The U.S. dollar/Canadian dollar cross pair does not receive a ton of attention thanks to the fact that the CAD is not one of the big four currencies. However, thanks to the fact that the U.S. and Canada are neighbors and the currencies are exchanged extremely frequently, watching this pair can give you a very strong idea of what the USD is doing. When you have this data, many other trades, including the EUR/USD, become easier to predict.

For example, if you look at the trading day on Wednesday, August 3rd, you can see that the USD gained slightly against the euro. The price dropped to 1.1149, marking a decline of 0.62 percent. In the Forex world, that is a big move over the course of the day. Because this market is so highly trafficked, it is deemed to be highly efficient, and a move of this magnitude is considered pretty strong. However, if you look at the USD/CAD, the price dropped there, too. The pair settled at 1.3067, a fall of 0.30 percent on the day. Again, this is a big move, albeit not quite as strong as what we saw with the euro against the dollar. Because the assets are flipped here, although both prices dropped, the dollar gained against the euro in dramatic fashion, but lost against the Looney in the same way. It means that the U.S. dollar is strong, but not nearly as strong as some are believing. Other currencies, namely the CAD, are showing even more strength, although that strength isn’t what it seems on the surface. Let’s take a look.

There are issues with this line of thinking, and it’s best to address them upfront so that potential complications can be avoided more thoroughly. For one, this is just one day of data, and although illuminating as an example of showing potential market inefficiencies, one day of data does not make for a world of reliable information. It is always best to consult long term data and trends so that the short term fluctuations are smoothed out. This is a strong point, and in this instance the anomaly is the point, but this will not always work out in your favor, especially with short term trades and binary options trades.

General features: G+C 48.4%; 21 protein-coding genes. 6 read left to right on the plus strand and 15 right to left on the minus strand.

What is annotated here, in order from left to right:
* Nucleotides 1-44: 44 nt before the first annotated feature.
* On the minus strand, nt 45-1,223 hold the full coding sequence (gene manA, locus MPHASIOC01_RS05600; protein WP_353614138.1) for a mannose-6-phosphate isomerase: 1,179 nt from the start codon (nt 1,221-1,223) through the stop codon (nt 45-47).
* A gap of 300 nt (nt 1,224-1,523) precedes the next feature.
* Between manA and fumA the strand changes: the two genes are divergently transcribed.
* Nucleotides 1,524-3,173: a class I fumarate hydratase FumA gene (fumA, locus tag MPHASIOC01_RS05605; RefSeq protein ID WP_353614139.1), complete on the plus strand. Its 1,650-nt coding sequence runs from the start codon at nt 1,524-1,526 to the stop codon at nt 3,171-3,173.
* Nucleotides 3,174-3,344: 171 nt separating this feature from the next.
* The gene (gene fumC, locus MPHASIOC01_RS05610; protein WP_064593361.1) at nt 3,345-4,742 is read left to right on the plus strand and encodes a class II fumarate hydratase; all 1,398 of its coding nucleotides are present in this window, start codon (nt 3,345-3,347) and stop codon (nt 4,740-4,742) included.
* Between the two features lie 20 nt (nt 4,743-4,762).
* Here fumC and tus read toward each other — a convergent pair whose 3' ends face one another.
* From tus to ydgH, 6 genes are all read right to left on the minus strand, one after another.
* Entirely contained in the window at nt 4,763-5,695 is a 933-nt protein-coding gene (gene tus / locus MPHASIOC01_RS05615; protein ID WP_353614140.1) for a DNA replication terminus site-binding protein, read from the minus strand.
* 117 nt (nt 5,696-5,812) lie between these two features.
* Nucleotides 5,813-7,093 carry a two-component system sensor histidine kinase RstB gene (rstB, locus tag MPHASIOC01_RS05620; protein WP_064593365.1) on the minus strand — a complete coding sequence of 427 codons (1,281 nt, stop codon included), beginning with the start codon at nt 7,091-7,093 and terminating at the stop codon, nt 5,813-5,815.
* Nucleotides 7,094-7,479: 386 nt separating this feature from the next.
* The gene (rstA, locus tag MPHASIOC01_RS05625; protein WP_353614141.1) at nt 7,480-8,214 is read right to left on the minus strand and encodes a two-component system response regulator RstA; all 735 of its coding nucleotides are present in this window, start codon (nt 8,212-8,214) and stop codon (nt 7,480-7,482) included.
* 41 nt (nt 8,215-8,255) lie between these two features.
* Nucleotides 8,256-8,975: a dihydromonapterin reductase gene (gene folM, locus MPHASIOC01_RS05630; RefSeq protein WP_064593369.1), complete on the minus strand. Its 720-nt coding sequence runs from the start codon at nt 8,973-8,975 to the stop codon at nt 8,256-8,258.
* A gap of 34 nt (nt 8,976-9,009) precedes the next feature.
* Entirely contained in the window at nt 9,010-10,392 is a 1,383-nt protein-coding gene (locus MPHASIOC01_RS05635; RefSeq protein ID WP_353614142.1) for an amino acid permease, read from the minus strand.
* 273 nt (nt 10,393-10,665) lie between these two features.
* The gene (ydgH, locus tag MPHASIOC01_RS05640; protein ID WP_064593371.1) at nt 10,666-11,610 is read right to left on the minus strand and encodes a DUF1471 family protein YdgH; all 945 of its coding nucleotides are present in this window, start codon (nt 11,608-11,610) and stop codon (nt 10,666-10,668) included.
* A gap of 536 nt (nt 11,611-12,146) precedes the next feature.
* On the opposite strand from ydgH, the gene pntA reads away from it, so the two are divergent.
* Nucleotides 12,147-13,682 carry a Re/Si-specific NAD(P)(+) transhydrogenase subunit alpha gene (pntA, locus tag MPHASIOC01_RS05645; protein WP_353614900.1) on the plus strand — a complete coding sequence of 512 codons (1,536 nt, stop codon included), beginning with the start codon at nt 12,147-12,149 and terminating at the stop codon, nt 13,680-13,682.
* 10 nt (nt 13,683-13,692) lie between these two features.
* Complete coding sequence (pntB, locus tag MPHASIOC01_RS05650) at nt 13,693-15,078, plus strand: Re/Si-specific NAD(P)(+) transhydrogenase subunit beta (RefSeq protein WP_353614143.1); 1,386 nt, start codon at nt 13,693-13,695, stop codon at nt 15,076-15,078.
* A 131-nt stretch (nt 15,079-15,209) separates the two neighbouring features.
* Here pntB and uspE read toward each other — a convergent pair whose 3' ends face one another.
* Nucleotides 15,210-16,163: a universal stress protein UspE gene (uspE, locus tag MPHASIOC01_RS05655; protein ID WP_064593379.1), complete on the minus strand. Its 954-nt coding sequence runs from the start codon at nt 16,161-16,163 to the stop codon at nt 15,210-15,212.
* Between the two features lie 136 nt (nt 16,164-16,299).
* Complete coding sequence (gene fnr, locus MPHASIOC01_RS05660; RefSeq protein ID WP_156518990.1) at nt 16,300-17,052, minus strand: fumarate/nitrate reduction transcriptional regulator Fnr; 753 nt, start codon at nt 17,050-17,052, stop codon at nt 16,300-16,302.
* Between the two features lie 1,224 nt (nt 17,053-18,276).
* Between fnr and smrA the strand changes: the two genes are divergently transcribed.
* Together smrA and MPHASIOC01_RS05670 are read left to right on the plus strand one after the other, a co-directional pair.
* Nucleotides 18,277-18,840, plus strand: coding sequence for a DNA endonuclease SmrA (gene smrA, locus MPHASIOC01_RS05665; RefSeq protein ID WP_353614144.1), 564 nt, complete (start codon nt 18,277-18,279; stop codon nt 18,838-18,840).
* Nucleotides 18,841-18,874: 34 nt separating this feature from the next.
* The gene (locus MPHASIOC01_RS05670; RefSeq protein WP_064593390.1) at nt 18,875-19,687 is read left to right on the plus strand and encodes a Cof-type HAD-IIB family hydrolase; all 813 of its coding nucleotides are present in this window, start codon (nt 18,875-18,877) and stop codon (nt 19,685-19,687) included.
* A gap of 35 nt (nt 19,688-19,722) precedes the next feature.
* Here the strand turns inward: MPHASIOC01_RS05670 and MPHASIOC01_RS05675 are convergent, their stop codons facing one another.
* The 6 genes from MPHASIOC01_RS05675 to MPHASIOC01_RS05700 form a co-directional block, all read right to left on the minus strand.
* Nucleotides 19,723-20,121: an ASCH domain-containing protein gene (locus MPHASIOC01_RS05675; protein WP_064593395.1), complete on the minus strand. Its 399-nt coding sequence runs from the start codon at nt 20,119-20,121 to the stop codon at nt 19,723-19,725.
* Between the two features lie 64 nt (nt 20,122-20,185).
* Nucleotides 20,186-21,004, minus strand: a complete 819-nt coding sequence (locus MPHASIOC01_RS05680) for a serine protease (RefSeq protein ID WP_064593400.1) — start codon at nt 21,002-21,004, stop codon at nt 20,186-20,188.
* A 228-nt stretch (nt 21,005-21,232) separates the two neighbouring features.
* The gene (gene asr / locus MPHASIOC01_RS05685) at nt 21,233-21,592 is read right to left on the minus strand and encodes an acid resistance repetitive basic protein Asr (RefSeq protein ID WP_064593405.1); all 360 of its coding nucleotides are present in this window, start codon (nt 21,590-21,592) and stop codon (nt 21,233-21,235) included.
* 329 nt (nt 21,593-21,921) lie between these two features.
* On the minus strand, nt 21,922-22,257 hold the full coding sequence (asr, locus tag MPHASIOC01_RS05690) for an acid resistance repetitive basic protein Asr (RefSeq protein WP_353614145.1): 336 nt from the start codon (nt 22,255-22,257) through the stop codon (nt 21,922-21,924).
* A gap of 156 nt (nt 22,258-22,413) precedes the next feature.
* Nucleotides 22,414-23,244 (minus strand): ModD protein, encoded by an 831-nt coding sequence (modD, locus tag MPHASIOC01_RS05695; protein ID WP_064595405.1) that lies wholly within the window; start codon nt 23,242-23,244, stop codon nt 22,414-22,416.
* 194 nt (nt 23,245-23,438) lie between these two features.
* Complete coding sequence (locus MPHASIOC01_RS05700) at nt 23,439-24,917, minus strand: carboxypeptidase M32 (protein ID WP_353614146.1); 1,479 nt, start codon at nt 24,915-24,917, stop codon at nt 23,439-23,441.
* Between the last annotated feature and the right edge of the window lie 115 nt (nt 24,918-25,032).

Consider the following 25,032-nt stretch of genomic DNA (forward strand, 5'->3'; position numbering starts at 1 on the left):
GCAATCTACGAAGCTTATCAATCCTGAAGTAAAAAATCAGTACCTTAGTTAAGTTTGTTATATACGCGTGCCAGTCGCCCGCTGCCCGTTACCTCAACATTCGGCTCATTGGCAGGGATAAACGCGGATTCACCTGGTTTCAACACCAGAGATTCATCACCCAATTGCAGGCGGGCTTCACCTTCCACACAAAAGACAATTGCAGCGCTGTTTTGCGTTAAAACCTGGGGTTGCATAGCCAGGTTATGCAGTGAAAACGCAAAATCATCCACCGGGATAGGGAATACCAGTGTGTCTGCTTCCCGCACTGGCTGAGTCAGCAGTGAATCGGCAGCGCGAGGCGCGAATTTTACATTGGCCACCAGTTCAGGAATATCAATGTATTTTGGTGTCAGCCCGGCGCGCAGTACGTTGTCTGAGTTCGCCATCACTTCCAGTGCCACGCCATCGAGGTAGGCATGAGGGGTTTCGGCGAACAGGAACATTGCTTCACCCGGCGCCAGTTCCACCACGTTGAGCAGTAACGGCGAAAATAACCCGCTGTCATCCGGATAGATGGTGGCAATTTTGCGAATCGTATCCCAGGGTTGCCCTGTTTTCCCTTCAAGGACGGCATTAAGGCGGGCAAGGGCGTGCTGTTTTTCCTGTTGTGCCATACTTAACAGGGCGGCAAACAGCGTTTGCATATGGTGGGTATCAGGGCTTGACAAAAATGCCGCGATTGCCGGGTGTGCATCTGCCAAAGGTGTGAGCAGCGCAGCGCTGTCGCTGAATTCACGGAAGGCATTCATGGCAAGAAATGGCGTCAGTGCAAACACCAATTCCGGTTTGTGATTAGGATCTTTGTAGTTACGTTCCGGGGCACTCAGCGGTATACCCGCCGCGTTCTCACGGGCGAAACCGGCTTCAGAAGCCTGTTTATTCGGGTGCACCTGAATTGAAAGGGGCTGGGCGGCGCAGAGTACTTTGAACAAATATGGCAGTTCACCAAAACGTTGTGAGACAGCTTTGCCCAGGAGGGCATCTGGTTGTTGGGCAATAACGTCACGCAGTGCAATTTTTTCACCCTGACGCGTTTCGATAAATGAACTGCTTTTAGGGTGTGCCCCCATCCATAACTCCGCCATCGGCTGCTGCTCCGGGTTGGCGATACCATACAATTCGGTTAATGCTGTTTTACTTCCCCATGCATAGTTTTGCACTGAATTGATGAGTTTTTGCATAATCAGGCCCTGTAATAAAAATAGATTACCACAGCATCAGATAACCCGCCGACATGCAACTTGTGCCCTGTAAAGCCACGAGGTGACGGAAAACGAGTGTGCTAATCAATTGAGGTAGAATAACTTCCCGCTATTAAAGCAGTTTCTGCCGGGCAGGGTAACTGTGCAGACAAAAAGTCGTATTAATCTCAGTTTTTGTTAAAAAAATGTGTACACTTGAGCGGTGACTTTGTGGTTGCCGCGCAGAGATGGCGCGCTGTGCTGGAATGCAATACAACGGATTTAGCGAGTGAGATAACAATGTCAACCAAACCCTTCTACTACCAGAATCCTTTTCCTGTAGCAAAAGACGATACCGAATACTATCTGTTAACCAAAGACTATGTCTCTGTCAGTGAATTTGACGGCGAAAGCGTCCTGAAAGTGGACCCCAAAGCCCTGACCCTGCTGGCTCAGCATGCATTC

The other big issue to acknowledge when looking at a trade trend like this is that this is not merely a chain of currencies. Following the chain can help, but the impact is not always as cut and dried as it should seem. For example, the euro fell against the dollar, and the USD fell against the CAD, but does that mean that the EUR fell against the CAD? In the majority of situations, this will be the case, but not always. This is a good rule of thumb, but then again, it is a generality, and not always the reality. Before you follow this generality in your personal trading, be sure that you do thorough research and analysis of your own to stay as profitable as possible.

On the same trading day, the EUR/CAD did move in the same direction that the EUR/USD did, indicating that it followed suit with the U.S. dollar’s movement, but the degree of change was far smaller than you might have expected at just 0.01 percent. This indicates that although the USD seemingly led the charge, the movement was not as permanent or as forceful as you might think at first glance. Again, be sure that you are evaluating movement like this so that your future trades are as accurate as possible, and not just following general rules of thumb.